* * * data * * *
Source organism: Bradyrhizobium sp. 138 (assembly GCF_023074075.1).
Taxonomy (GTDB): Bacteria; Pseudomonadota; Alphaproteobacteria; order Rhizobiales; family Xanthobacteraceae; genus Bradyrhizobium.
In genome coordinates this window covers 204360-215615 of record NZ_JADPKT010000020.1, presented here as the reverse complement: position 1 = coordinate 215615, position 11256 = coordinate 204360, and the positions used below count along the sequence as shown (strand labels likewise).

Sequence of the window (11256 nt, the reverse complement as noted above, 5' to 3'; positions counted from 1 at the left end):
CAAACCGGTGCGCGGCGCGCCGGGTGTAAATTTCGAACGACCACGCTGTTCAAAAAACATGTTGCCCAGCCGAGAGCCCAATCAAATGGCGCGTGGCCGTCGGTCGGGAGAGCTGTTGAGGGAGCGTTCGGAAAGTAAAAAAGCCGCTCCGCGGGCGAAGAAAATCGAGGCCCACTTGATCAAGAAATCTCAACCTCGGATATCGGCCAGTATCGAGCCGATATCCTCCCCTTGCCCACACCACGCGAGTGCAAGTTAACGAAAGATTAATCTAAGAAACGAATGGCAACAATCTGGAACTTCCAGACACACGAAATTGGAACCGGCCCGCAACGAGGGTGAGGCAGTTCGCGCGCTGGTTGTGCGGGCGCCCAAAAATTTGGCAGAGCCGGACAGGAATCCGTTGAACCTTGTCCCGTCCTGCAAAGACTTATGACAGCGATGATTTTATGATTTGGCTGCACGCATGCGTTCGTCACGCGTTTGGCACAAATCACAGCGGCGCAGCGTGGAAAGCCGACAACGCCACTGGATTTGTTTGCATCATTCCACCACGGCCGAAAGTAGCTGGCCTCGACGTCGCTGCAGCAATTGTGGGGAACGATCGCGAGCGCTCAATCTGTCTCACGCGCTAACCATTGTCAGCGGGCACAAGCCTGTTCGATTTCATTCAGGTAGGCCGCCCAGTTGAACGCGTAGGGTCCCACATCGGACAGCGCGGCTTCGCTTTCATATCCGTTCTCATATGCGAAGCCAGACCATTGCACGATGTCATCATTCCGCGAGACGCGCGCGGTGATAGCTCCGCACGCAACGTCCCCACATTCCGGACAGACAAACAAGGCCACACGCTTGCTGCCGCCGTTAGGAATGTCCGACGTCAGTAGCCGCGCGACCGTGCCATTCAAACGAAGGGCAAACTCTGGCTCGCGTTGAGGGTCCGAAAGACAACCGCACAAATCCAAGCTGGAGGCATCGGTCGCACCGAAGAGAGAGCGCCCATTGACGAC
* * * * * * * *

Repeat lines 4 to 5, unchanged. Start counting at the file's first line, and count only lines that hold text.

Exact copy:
Sequence of the window (11256 nt, the reverse complement as noted above, 5' to 3'; positions counted from 1 at the left end):
CAAACCGGTGCGCGGCGCGCCGGGTGTAAATTTCGAACGACCACGCTGTTCAAAAAACATGTTGCCCAGCCGAGAGCCCAATCAAATGGCGCGTGGCCGTCGGTCGGGAGAGCTGTTGAGGGAGCGTTCGGAAAGTAAAAAAGCCGCTCCGCGGGCGAAGAAAATCGAGGCCCACTTGATCAAGAAATCTCAACCTCGGATATCGGCCAGTATCGAGCCGATATCCTCCCCTTGCCCACACCACGCGAGTGCAAGTTAACGAAAGATTAATCTAAGAAACGAATGGCAACAATCTGGAACTTCCAGACACACGAAATTGGAACCGGCCCGCAACGAGGGTGAGGCAGTTCGCGCGCTGGTTGTGCGGGCGCCCAAAAATTTGGCAGAGCCGGACAGGAATCCGTTGAACCTTGTCCCGTCCTGCAAAGACTTATGACAGCGATGATTTTATGATTTGGCTGCACGCATGCGTTCGTCACGCGTTTGGCACAAATCACAGCGGCGCAGCGTGGAAAGCCGACAACGCCACTGGATTTGTTTGCATCATTCCACCACGGCCGAAAGTAGCTGGCCTCGACGTCGCTGCAGCAATTGTGGGGAACGATCGCGAGCGCTCAATCTGTCTCACGCGCTAACCATTGTCAGCGGGCACAAGCCTGTTCGATTTCATTCAGGTAGGCCGCCCAGTTGAACGCGTAGGGTCCCACATCGGACAGCGCGGCTTCGCTTTCATATCCGTTCTCATATGCGAAGCCAGACCATTGCACGATGTCATCATTCCGCGAGACGCGCGCGGTGATAGCTCCGCACGCAACGTCCCCACATTCCGGACAGACAAACAAGGCCACACGCTTGCTGCCGCCGTTAGGAATGTCCGACGTCAGTAGCCGCGCGACCGTGCCATTCAAACGAAGGGCAAACTCTGGCTCGCGTTGAGGGTCCGAAAGACAACCGCACAAATCCAAGCTGGAGGCATCGGTCGCACCGAAGAGAGAGCGCCCATTGACGAC